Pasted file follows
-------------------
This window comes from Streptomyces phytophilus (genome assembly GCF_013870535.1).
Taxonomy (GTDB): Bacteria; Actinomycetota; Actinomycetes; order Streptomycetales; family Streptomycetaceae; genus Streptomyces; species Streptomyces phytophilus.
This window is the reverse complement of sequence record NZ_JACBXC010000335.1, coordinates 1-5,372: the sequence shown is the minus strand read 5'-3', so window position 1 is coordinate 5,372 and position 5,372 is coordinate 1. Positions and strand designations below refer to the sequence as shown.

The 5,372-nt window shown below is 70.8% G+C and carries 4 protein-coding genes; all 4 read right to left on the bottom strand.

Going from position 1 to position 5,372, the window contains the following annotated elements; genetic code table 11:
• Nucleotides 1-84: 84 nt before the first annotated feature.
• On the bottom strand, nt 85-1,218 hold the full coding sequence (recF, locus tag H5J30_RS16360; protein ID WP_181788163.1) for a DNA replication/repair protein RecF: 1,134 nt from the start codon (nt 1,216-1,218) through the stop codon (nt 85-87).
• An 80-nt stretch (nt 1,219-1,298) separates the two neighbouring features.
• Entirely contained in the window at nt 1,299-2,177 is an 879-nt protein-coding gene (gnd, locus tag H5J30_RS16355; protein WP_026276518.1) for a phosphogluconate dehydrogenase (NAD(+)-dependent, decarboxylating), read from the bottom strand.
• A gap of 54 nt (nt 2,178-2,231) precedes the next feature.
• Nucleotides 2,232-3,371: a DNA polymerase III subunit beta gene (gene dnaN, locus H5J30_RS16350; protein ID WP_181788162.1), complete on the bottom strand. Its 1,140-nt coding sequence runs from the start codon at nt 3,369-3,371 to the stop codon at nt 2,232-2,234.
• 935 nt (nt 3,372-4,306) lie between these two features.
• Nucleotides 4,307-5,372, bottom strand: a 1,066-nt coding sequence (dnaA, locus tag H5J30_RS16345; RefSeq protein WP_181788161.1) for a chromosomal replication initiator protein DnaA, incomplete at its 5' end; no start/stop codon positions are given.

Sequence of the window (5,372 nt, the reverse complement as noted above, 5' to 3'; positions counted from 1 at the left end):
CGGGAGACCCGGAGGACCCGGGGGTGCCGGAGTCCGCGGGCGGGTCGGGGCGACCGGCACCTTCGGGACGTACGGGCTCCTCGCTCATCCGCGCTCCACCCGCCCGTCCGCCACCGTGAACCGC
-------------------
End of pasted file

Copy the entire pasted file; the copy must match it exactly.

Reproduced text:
This window comes from Streptomyces phytophilus (genome assembly GCF_013870535.1).
Taxonomy (GTDB): Bacteria; Actinomycetota; Actinomycetes; order Streptomycetales; family Streptomycetaceae; genus Streptomyces; species Streptomyces phytophilus.
This window is the reverse complement of sequence record NZ_JACBXC010000335.1, coordinates 1-5,372: the sequence shown is the minus strand read 5'-3', so window position 1 is coordinate 5,372 and position 5,372 is coordinate 1. Positions and strand designations below refer to the sequence as shown.

The 5,372-nt window shown below is 70.8% G+C and carries 4 protein-coding genes; all 4 read right to left on the bottom strand.

Going from position 1 to position 5,372, the window contains the following annotated elements; genetic code table 11:
• Nucleotides 1-84: 84 nt before the first annotated feature.
• On the bottom strand, nt 85-1,218 hold the full coding sequence (recF, locus tag H5J30_RS16360; protein ID WP_181788163.1) for a DNA replication/repair protein RecF: 1,134 nt from the start codon (nt 1,216-1,218) through the stop codon (nt 85-87).
• An 80-nt stretch (nt 1,219-1,298) separates the two neighbouring features.
• Entirely contained in the window at nt 1,299-2,177 is an 879-nt protein-coding gene (gnd, locus tag H5J30_RS16355; protein WP_026276518.1) for a phosphogluconate dehydrogenase (NAD(+)-dependent, decarboxylating), read from the bottom strand.
• A gap of 54 nt (nt 2,178-2,231) precedes the next feature.
• Nucleotides 2,232-3,371: a DNA polymerase III subunit beta gene (gene dnaN, locus H5J30_RS16350; protein ID WP_181788162.1), complete on the bottom strand. Its 1,140-nt coding sequence runs from the start codon at nt 3,369-3,371 to the stop codon at nt 2,232-2,234.
• 935 nt (nt 3,372-4,306) lie between these two features.
• Nucleotides 4,307-5,372, bottom strand: a 1,066-nt coding sequence (dnaA, locus tag H5J30_RS16345; RefSeq protein WP_181788161.1) for a chromosomal replication initiator protein DnaA, incomplete at its 5' end; no start/stop codon positions are given.

Sequence of the window (5,372 nt, the reverse complement as noted above, 5' to 3'; positions counted from 1 at the left end):
CGGGAGACCCGGAGGACCCGGGGGTGCCGGAGTCCGCGGGCGGGTCGGGGCGACCGGCACCTTCGGGACGTACGGGCTCCTCGCTCATCCGCGCTCCACCCGCCCGTCCGCCACCGTGAACCGC